As you can see, the cards don't need to be played in numerical order to count. However, if the cards were interrupted while being placed, like 3-5-6-A-7-4, then no one would receive points.
If a player is unable to play a card, they announce “Go”. Once this happens, the next player gets 1 point. They then continue playing cards until they either run out of cards, can't place a card without exceeding 31, or make the score exactly 31.
Regardless of what happens, they get the 1 point, but then the player who called go starts counting again from 0. The dealer is always guaranteed a Go, which means they will always get 1 point.
Whoever places the final card in a round also receives 1 point for Go, unless they reach 31 points. In which case they get 2 points. This is sometimes called "last card" but the point is earned because of a Go. If the last card played totals 15 then the player would get 3 points, two for 15 and one for Go.
Once each player is out of cards they begin counting their hands for points.
First is the non-dealer's hand, then the dealer’s hand, and then the crib.
This is important because the game ends whenever someone pegs out. It’s possible for the non-dealer to count and win before the dealer has a chance to.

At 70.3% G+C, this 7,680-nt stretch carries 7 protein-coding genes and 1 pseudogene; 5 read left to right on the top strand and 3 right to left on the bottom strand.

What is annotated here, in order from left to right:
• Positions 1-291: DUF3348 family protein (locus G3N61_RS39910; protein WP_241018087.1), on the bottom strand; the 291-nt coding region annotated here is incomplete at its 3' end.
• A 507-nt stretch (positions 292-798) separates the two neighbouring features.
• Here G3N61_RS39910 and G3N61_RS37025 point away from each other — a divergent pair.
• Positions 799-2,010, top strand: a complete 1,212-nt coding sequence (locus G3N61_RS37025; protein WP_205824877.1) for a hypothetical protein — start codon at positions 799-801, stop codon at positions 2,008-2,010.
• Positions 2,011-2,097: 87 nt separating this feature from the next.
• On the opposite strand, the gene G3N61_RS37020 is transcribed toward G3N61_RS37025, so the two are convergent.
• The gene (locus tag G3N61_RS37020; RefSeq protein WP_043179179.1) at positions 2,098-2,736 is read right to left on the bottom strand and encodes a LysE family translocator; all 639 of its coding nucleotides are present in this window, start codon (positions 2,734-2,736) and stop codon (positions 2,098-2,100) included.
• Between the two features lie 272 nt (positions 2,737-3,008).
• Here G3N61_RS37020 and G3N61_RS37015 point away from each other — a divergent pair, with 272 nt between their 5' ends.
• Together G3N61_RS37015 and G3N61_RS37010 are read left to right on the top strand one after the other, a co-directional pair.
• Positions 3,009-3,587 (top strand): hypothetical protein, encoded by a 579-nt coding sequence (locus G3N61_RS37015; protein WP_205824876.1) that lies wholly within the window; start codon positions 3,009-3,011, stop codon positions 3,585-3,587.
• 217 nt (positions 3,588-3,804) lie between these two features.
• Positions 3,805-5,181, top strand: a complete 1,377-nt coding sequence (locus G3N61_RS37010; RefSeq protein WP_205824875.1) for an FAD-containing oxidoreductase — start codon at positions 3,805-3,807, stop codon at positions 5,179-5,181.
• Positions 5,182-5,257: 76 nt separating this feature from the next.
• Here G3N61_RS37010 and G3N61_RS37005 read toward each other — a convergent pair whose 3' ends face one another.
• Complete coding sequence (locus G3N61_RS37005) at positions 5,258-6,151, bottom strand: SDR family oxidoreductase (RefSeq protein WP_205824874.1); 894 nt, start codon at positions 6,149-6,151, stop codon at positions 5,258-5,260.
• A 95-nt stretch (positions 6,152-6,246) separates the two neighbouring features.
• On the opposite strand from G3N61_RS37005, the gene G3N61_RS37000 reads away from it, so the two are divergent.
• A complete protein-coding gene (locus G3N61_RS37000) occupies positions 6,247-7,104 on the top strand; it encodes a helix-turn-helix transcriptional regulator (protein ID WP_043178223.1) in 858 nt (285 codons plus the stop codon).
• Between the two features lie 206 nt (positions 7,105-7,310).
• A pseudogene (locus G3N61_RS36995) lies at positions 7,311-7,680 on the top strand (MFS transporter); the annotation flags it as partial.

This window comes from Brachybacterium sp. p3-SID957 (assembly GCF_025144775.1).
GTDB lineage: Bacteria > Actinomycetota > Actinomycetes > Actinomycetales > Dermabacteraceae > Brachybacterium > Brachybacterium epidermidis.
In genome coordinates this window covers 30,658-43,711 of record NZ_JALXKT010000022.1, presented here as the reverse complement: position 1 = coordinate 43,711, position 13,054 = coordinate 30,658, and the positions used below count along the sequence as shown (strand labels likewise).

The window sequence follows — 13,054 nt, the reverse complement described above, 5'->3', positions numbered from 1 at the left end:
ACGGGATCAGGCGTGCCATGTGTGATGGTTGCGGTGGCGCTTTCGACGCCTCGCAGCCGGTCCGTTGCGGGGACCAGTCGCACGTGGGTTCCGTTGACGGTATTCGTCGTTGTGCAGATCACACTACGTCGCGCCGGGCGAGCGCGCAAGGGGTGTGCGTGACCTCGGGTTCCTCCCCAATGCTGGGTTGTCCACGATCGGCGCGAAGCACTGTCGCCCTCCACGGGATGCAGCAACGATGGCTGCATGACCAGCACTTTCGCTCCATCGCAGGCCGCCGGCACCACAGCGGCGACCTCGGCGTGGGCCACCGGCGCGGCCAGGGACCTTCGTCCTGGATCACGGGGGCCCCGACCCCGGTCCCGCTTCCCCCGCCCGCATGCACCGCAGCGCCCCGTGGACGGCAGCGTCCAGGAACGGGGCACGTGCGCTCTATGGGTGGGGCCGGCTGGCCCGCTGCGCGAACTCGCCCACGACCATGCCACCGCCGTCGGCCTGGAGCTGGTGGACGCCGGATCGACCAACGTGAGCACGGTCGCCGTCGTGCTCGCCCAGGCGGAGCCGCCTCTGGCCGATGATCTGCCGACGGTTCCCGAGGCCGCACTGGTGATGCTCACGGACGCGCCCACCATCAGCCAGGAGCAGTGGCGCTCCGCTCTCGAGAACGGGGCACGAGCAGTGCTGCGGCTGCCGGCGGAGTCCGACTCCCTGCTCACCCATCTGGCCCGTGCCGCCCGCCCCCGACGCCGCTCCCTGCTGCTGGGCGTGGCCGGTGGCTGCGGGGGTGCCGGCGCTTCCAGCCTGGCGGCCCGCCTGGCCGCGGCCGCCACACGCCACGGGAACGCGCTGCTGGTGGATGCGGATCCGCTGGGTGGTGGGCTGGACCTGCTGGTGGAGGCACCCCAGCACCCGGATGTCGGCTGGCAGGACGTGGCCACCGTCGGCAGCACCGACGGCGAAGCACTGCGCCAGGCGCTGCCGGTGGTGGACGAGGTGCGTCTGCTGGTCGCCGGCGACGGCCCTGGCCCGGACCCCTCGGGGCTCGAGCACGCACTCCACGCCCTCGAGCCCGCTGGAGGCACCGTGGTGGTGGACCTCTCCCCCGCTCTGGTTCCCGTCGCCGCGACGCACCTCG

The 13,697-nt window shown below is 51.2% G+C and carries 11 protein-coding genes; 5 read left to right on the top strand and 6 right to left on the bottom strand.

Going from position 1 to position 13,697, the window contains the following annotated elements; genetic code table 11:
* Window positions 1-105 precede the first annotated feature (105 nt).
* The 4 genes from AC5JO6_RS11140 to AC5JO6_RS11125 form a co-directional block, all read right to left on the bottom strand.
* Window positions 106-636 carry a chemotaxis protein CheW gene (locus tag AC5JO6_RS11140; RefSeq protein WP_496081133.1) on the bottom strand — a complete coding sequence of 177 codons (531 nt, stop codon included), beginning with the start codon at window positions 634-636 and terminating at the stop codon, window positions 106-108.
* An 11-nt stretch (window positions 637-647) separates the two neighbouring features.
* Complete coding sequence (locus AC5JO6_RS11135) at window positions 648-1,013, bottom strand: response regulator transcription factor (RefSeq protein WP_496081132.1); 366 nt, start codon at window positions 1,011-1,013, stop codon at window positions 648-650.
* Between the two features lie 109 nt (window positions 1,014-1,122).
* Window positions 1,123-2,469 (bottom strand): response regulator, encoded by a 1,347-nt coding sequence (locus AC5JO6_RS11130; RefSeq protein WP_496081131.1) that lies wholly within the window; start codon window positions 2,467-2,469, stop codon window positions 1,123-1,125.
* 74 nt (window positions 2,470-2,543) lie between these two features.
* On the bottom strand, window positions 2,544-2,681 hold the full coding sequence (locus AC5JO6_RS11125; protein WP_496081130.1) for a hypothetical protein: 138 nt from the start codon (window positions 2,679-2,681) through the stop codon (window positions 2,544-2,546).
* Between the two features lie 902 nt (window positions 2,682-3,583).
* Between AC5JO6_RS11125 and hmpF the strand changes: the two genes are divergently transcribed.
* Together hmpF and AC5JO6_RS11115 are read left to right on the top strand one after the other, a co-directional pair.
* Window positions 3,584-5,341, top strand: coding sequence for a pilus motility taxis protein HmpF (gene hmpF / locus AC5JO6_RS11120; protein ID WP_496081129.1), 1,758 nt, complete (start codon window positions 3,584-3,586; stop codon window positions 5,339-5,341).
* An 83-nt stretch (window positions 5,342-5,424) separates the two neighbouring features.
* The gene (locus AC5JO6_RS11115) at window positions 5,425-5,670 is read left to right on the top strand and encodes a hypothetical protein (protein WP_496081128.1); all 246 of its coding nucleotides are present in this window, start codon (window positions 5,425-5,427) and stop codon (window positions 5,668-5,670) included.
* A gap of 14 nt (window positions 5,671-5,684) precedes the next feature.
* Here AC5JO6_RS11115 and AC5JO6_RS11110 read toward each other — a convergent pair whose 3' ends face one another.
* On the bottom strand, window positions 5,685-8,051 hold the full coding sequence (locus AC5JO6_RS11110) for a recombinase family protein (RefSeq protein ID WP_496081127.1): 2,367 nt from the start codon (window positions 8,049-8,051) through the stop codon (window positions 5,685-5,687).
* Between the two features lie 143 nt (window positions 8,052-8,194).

Cards are scored the same whether they are in a player's hand or crib, with the flush as the only exception. In a player's hand, only the hand needs to consist of the same suit. In the crib, the entire crib and the starter card must be the same suit.
The highest possible hand in Cribbage is 29 points. To get it a player must be dealt three fives and then the Jack that matches the suit of the five they weren't dealt. The last five must then be cut as the starter card.
The scores 19, 25, 26, and 27 are all impossible to get in a hand, and it is common for players to say they have nineteen when they have no points.
|Fifteen||Any number of cards equal 15||2|
|Pair||Two of the same card||2|
|Three of a Kind||Three of the same card||6|
|Four of a Kind||Four of the same card||12|
|Run||3 or more cards in a row||3+, one for each card|
|Flush, Hand||The same suit for entire hand||4, 5 if starter is the same suit|
|Flush, Crib||The crib and starter are all the same suit||5|
|Nobs/His Nibs||Jack and starter card are the same suite||2|
|His Heels||Jack is cut||2 for dealer|
|Go||Opponent is unable to place a card during the count||1|
Three or Four Player Games
To play with three players, you need a cribbage board with three tracks. When dealing cards, each player gets five cards instead of six, and one card is dealt to the crib once each player has their cards. Each player then only throws one card to the crib instead of two.
Otherwise all of the rules are the same, where turn order goes clockwise around the board.
In a four player game of cribbage, the game is played on two teams of two. Teammates sit across from each other diagonally so that turns alternate between them and their opponents as play goes around the board clockwise.
Each player is dealt five cards instead of six and each player throws one card to the crib.